[0049] The transport controller core 34 receives the transport header of the transport packet and the packet identity contained therein is used to demultiplex the incoming transport stream and access information associated with that PID contained in the data SRAM 40. The transport controller core 24 supplies the PID of the incoming transport header to the search engine 32 and the search engine 32 communicates with the data SRAM 40 via the bus 406 to search the data SRAM for the given PID. If the PID is not present in the data SRAM then the transport controller core 24 discards the transport packet. If the PID is present in the data SRAM 40, then the transport controller core 24 accesses an address in the data SRAM 40 identified by the search engine 32 and obtains parameters associated with that PID therefrom.

[0050] The information accessed from the data SRAM in dependence on the PID will, amongst other Parameters, identify whether the transport packets includes a section or whether it includes audio or video information. Embodiments of the present invention are concerned with the case where the incoming transport packet contains a section. If the incoming transport packet contains a section, then this section will need to be filtered to determine whether it is a section for use by the selected television program which is to be output by the transport controller.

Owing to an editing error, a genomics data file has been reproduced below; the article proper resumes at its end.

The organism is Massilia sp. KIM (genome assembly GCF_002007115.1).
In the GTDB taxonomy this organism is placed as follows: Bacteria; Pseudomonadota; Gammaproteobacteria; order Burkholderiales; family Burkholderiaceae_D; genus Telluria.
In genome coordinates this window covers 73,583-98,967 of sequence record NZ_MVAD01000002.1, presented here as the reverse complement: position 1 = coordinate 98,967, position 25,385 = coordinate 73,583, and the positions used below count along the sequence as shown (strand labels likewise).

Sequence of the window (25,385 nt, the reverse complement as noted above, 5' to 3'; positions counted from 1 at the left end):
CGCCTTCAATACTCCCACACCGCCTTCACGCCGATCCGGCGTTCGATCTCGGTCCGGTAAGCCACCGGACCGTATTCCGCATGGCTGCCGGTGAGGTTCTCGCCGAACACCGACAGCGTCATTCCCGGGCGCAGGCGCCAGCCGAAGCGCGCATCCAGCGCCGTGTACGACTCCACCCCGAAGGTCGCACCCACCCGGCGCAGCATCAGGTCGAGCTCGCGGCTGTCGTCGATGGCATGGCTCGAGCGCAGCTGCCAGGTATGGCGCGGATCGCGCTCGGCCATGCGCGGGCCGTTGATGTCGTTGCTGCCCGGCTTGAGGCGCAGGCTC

[0051] Reference will now be made to FIG. 4a, which shows a table comprising a plurality of sections 452 to 458, section 1 to section 4, prior to encoding for digital transmission. The table may comprise a much larger number of sections. For transmission in the transport stream, each section 452 to 458 is modified as shown in FIG. 4b. FIG. 4b shows section 1, 452 modified to include a header 460 and a cyclic redundancy code (CRC) check sum for 62. After encoding as shown in FIG 4(b), each section of the table is multiplexed into the transport stream. Sections do not usually fit exactly into transport packets but are broken across transport packet boundaries into split sections.

[0052] It should be noted that the cyclic redundancy code check on the sections is optional.